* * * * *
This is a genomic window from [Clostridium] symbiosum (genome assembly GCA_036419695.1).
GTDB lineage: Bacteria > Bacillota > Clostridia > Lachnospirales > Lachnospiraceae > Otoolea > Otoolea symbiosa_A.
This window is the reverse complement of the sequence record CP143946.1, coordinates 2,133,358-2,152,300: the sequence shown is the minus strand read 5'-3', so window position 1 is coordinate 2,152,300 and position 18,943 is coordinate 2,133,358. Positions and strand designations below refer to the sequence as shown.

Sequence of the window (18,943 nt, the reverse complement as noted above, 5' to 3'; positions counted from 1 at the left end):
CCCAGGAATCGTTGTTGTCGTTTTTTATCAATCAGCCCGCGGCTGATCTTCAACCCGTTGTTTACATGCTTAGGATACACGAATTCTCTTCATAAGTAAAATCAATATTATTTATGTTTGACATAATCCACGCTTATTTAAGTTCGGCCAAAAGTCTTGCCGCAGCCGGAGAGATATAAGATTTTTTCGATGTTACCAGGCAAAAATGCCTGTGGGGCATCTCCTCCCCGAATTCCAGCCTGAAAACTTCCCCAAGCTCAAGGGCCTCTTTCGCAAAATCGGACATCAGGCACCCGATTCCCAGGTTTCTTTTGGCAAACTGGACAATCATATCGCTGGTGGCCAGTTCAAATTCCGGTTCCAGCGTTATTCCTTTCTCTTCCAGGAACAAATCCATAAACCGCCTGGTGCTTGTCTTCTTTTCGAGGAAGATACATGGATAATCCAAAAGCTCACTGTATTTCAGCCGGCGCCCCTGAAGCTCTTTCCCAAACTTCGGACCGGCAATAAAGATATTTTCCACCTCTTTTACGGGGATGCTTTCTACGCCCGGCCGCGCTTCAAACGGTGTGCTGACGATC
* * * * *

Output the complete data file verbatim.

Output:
This is a genomic window from [Clostridium] symbiosum (genome assembly GCA_036419695.1).
GTDB lineage: Bacteria > Bacillota > Clostridia > Lachnospirales > Lachnospiraceae > Otoolea > Otoolea symbiosa_A.
This window is the reverse complement of the sequence record CP143946.1, coordinates 2,133,358-2,152,300: the sequence shown is the minus strand read 5'-3', so window position 1 is coordinate 2,152,300 and position 18,943 is coordinate 2,133,358. Positions and strand designations below refer to the sequence as shown.

Sequence of the window (18,943 nt, the reverse complement as noted above, 5' to 3'; positions counted from 1 at the left end):
CCCAGGAATCGTTGTTGTCGTTTTTTATCAATCAGCCCGCGGCTGATCTTCAACCCGTTGTTTACATGCTTAGGATACACGAATTCTCTTCATAAGTAAAATCAATATTATTTATGTTTGACATAATCCACGCTTATTTAAGTTCGGCCAAAAGTCTTGCCGCAGCCGGAGAGATATAAGATTTTTTCGATGTTACCAGGCAAAAATGCCTGTGGGGCATCTCCTCCCCGAATTCCAGCCTGAAAACTTCCCCAAGCTCAAGGGCCTCTTTCGCAAAATCGGACATCAGGCACCCGATTCCCAGGTTTCTTTTGGCAAACTGGACAATCATATCGCTGGTGGCCAGTTCAAATTCCGGTTCCAGCGTTATTCCTTTCTCTTCCAGGAACAAATCCATAAACCGCCTGGTGCTTGTCTTCTTTTCGAGGAAGATACATGGATAATCCAAAAGCTCACTGTATTTCAGCCGGCGCCCCTGAAGCTCTTTCCCAAACTTCGGACCGGCAATAAAGATATTTTCCACCTCTTTTACGGGGATGCTTTCTACGCCCGGCCGCGCTTCAAACGGTGTGCTGACGATC